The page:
What Comes Next?
Trump Watergate Timeline Comparison - Separated at Birth?

“Up and to the right” -- Three Steps to Consistent Growth

 

There's a scene early in Groundhog Day when the host where Bill Murray's character is staying says something about the weather to him, and he launches into a whole meteorological discussion that he would do on TV, and the person just stares at him. Then he says:

Did you want to talk about the weather or were you just making chitchat?

"Chit Chat," she says, awkwardly for both of them.

 

"Up and to the right"

When you are a CEO, and someone asks you how things are going at your company, you never are sure if they are just making chit-chat, or if they are really interested in the metrics of your business.

I suppose I could have asked which one it was, but taking the lesson from that scene, I always thought that would seem awkward, so I always just said: “Up and to the right!”

I guess I could have just said “Up!” given that we’re all marching at the same pace to the right on the spreadsheet of life, but “Up and to the right” seemed more conversational and worked for both sets of people asking. At least I thought it did.

Groundhog-day

When someone was actually asking about the health of the business, they were always glad to hear "up and to the right."

Anyone who’s been around business for any length of time knows that to have 20 positive quarters in a row is hard. Really hard.

And so it was. It was the one thing I thought about more than any other: How to make sure we would grow, and keep on growing. All. The. Time.

And grow we did.

After five years of leading a company that grew every single quarter, I decided to step away, and now BlogMutt has a new CEO.

 

It's still all about growth

So, what am I doing now?

I'm still thinking about growth, all the time. 

Also, I'm very glad that I thought about how I want to grow in my own life, and that I wrote it down and published it.

The top thing on my list was to be an Entrepreneur in Residence. A guy I know saw that, and one thing lead to another and now I'm happy to say that I am a version of an EIR at CableLabs/UpRamp. It's an amazing opportunity, and I'm learning a ton and feel like I'm contributing to the world of cable and broadband in some meaningful ways, helping an established industry think about growth.

(My biggest contribution for CableLabs is not getting to define once and for all exactly what is a startup... but it's up there!)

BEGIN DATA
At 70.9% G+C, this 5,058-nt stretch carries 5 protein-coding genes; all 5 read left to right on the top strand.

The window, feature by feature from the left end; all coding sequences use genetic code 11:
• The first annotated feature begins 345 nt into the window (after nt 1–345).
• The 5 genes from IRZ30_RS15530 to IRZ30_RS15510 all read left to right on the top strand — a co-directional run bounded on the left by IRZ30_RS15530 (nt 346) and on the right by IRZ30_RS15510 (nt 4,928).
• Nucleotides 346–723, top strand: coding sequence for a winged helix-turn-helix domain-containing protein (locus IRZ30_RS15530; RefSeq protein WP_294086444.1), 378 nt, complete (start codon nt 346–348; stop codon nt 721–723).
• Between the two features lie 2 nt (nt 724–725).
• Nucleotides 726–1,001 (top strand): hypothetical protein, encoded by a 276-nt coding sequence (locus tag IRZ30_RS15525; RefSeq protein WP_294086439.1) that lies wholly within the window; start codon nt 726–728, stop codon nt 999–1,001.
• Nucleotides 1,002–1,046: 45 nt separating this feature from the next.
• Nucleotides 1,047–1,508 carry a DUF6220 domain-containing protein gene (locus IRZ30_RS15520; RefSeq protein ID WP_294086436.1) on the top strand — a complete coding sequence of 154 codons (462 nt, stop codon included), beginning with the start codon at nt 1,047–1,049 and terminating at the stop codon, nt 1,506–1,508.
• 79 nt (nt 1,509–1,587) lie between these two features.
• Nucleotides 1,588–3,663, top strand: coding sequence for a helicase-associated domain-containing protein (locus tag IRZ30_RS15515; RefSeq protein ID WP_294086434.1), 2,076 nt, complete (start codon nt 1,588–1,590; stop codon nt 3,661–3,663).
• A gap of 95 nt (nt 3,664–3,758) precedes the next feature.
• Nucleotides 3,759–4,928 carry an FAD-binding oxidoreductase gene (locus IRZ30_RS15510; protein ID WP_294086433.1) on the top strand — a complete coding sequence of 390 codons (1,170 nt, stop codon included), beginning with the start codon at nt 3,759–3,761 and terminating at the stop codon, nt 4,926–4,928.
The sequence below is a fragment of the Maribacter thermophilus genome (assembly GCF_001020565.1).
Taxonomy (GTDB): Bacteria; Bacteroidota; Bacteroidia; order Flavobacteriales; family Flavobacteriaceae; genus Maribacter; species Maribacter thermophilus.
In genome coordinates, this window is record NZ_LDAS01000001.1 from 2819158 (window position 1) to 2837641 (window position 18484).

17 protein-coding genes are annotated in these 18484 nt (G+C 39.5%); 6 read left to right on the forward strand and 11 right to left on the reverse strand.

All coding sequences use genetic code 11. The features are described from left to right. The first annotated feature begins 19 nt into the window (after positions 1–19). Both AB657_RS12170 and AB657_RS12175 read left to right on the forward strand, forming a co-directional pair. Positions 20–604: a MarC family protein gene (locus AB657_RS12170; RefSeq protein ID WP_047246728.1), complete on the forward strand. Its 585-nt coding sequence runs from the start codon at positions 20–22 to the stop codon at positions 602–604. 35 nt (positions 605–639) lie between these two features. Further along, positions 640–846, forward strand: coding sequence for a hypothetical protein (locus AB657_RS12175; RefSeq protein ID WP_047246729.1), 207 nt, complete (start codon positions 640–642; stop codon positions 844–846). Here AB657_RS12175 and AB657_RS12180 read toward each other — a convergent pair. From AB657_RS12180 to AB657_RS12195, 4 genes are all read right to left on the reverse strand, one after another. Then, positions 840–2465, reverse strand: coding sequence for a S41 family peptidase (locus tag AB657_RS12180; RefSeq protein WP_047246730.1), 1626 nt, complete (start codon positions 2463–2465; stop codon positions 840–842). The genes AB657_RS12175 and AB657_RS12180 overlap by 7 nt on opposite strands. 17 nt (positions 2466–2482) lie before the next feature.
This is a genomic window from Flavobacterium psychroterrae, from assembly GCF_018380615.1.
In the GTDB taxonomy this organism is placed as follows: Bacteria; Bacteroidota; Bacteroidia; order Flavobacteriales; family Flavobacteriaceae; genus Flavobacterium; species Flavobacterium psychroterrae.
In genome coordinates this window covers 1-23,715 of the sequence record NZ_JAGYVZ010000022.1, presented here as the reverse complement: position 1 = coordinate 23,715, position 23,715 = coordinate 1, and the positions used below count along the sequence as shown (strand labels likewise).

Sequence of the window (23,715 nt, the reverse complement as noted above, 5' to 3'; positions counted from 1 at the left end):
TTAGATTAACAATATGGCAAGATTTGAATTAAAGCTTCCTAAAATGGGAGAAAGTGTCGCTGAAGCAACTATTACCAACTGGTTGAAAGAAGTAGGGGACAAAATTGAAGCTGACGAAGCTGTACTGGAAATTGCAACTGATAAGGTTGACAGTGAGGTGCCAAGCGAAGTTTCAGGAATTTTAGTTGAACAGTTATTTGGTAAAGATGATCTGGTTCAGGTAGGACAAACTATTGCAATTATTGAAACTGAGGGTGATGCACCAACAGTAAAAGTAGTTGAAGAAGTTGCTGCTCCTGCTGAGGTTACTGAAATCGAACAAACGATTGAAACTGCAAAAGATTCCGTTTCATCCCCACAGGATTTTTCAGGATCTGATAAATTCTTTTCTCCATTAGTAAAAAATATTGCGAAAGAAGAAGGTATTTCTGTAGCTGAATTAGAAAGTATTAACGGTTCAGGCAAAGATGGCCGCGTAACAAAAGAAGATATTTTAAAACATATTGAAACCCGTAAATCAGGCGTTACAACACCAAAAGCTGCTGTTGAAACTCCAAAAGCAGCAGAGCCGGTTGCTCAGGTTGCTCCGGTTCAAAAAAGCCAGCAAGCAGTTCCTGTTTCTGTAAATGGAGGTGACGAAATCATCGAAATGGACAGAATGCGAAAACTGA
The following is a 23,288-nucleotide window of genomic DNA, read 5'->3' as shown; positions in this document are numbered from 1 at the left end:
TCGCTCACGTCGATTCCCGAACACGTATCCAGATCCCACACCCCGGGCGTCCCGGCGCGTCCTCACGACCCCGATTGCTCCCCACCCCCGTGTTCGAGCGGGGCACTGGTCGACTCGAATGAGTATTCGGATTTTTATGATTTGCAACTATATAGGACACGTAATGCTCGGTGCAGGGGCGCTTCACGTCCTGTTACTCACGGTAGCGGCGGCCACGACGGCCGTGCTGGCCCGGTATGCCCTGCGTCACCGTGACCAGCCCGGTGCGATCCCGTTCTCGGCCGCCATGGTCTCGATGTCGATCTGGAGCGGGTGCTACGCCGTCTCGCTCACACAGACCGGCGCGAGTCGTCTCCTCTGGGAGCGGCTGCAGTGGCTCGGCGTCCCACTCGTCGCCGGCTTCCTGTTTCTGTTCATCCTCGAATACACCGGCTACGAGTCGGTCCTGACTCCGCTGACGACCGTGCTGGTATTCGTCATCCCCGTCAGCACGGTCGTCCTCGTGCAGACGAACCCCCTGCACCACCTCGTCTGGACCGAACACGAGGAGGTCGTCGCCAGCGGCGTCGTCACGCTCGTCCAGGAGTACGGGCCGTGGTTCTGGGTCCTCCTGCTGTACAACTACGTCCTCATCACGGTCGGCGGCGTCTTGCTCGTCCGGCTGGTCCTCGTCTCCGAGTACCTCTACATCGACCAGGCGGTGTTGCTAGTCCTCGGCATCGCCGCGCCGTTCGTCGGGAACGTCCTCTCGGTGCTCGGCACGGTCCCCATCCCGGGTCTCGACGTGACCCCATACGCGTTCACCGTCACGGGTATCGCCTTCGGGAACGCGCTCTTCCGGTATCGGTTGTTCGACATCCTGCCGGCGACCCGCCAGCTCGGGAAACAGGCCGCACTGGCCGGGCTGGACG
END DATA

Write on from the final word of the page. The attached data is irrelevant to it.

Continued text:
I'm also doing a couple of other things that I'll write about more later, including helping a great friend grow a business that could actually put a dent in the opioid crisis.

I'm also mentoring some new startups, and have a few other projects going, including one where I'm analyzing some data for my pals at BlogMutt. (REALLY interesting findings percolating there, and I'll share them here, of course, once that's ready to go.)

In addition to that, I've also started doing some executive coaching for CEOs who are trying to grow faster and do more with the hours that they have.

Out of that coaching work has come a new opportunity: Helping launch a new kind of adventure. What I love about it is that it allows me to pay very particular attention to top-line growth.

 

Steps to Consistent Growth

The idea is simple: While techniques for growth are pretty well established, it can be difficult for operating CEOs to focus on those techniques every day. Once the realities of daily operations set in, it's quite difficult to have the foresight, focus, and courage to ignore what's going on in the business on a daily basis, and do what needs to be done for growing the company in the future.

There's an analogous situation in the public arena that I wrote about recently. In short: The future has no lobbyist. The status quo does have a lobbyist, and so things typically remain the same.

It's the same thing even in small companies. Employees are focused on the tasks at hand, but there's nobody who has the job of representing the unknown future.

Well, if that's your job, and you know that you aren't at your maximum and the organization you lead is not growing as much as it could, I might have an answer for you.

The answer is the 10X Growth Club.

(That's what we're calling it for the moment. Not sure if the name will stick.)

You can read much more about it on the site, but in short we are going to make sure that everyone involved is going to do three things:

  1. Set really aggressive, specific, structured goals for growth in a business for 18 months from now, basically by the end of 2018. We will work with you to find the right goals specific to your business.
  2. In a structured way, read the best thinking on growth, and apply it rigorously.
  3. As a group of peers with a lead facilitator, keep each other accountable to reach our individual goals. (This will be much different than other peer groups you may know about. See the site for more on that.)

So, there you have it: Three steps to consistent growth.

You may be thinking that you are already doing your own version of that, and maybe you are, but are you getting the results you think are possible?

Do you see a clear path to 20 positive quarters in a row? How about four?

If not, maybe you'll want to join us Thursday night.

If you aren't in Denver, or if you don't want to join a club, any club, (I get that, but would tell you to get over yourself) or if you are reading this too late... Just follow those three steps on your own, including getting into a group of peers with a leader who's been through those battles. 

Join us?

If you are in a spot where you'd like to see more consistent growth, I hope you'll consider joining us on the evening of Thursday, July 13th. Write to me to get an invite link.

If you know someone who is leading an organization, and wants to grow, I hope you'll send this post or the 10X site to that person.

Thanks very much in advance.


Up and to the right,
I remain,

-Scott Yates